Do you have loyal patients or do you have satisfied patients? Or do you have patients who are both satisfied and also loyal? What’s the difference? Loyal patients are keeping your practice afloat. Satisfied patients are there until they find a reason to leave or you convert them to loyal patients. Don’t believe me? Consider this: A few years ago the Harvard Business Review reported that between 65-85% of people who leave one business for another do so even though they are satisfied.
“But Sally, my patients wouldn’t just leave my practice.” True. They usually have a reason, and dental teams are often more than a little surprised by what some of those reasons are: The practice hours are not convenient. There’s no place to park, The doctor hurts me. I don’t understand the bills. They don’t accept my insurance. They changed a practice policy. They don’t answer the phone. I can’t leave a message. They charged me for a missed appointment. They are always trying to sell me something. The fees are too high. They can’t keep staff. They told me I have to go to a specialist. They don’t listen to me. What dental teams might consider to be insignificant issues or minor patient problems, are costing practices a fortune in lost loyalty. Obviously, it doesn’t take much to motivate patients to take their dental needs and wants elsewhere.
In other cases, the dentist may want to address patient concerns, but the staff digs in at the mere suggestion that they do things differently. “Our hours have been 8 a.m. to 5 p.m. four days a week for the last ten years, why should we change it now?” Because they no longer serve the needs of the patients, for starters. If staff balk at necessary changes in operations and/or key systems that’s a good indication of poor hiring practices, lack of training, and fledgling leadership. All of which undermine patient loyalty (translation – patient retention).
In some practices the doctor and team find it much easier to use convenient excuses to justify the shrinking patient base rather than face the reality that it could be practice systems and staff procedures that are driving patients out. “You know that Carolyn Murphy is just like that nasty Mr. Peters who always seems to have a problem with something. Whatever happened to him anyway?” Ah yes, it’s so much easier to blame the patient than to consider that when they raise an issue or a concern or, heaven forbid, a problem they are cluing you into a crack in your system through which you are likely losing patients. But doctor and team often have little interest in being responsive. It’s much easier to see the complaints as isolated incidents.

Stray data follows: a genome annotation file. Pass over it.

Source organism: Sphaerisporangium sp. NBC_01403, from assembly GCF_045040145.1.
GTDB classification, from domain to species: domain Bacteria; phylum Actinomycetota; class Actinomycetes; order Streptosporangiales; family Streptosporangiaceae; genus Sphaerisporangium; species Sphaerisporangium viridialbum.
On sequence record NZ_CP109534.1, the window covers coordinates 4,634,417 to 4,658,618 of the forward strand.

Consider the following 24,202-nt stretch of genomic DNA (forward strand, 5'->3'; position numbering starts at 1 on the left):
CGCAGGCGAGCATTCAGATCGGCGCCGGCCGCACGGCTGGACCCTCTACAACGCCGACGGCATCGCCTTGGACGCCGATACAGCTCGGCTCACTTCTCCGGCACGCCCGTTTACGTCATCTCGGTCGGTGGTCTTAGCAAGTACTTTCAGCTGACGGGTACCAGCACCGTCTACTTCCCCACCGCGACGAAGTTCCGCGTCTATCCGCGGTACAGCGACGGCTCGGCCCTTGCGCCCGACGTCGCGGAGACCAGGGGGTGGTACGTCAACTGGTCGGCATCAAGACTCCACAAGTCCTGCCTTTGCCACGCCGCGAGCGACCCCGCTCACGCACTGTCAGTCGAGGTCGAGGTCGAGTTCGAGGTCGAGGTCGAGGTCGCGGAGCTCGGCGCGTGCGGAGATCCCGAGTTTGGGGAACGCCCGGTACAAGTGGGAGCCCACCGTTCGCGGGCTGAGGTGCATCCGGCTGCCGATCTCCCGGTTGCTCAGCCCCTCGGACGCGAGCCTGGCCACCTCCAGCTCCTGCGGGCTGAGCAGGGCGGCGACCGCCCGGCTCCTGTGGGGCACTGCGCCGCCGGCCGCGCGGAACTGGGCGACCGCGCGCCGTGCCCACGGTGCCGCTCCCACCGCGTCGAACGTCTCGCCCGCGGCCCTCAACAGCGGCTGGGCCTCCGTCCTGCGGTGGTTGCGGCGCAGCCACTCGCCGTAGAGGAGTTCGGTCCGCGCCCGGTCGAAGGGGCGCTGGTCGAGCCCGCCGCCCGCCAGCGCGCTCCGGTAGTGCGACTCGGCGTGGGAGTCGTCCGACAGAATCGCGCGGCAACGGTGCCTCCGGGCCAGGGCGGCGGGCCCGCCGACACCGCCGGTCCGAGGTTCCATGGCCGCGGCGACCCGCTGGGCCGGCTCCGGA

Or the team’s idea of efficiency is the patient’s idea of inaccessible “Our automated phone system helps us to virtually eliminate interruptions during the day. The patient’s just leave a message and we call them back as soon as we can.” Patients want to talk to a real person right now. If you can’t handle the demand, something is wrong with the system.
All the while doctor and team justify their rigid inflexibility by convincing themselves that all those patient records indicate a loyal and satisfied patient base. But just how many loyal patients do you really have? Find out.
Count the number of inactive patient records taking up space in your files or tucked away firmly out of sight in the computer, out of mind, and out of reach. Active patients are those who have been in for a periodic exam within the last 12 months. Inactive patients have not and cannot be counted. Next, have you increased the number of hygiene days per week in the last year? Is your hygienist’s salary more than 33% of what she/he produces? Finally, have you converted 85% of your emergency patients to comprehensive exams?
If the number of inactive records is enough to open a second practice, you have patient retention problems. If you have not increased hygiene days, you have patient retention concerns. If your hygienist’s salary is more than a third of what she produces and if you haven’t converted 85% of your emergency patients to loyal patients, you have more patients leaving your practice than you have new patients coming in.
Next week, building and keeping a loyal patient base.
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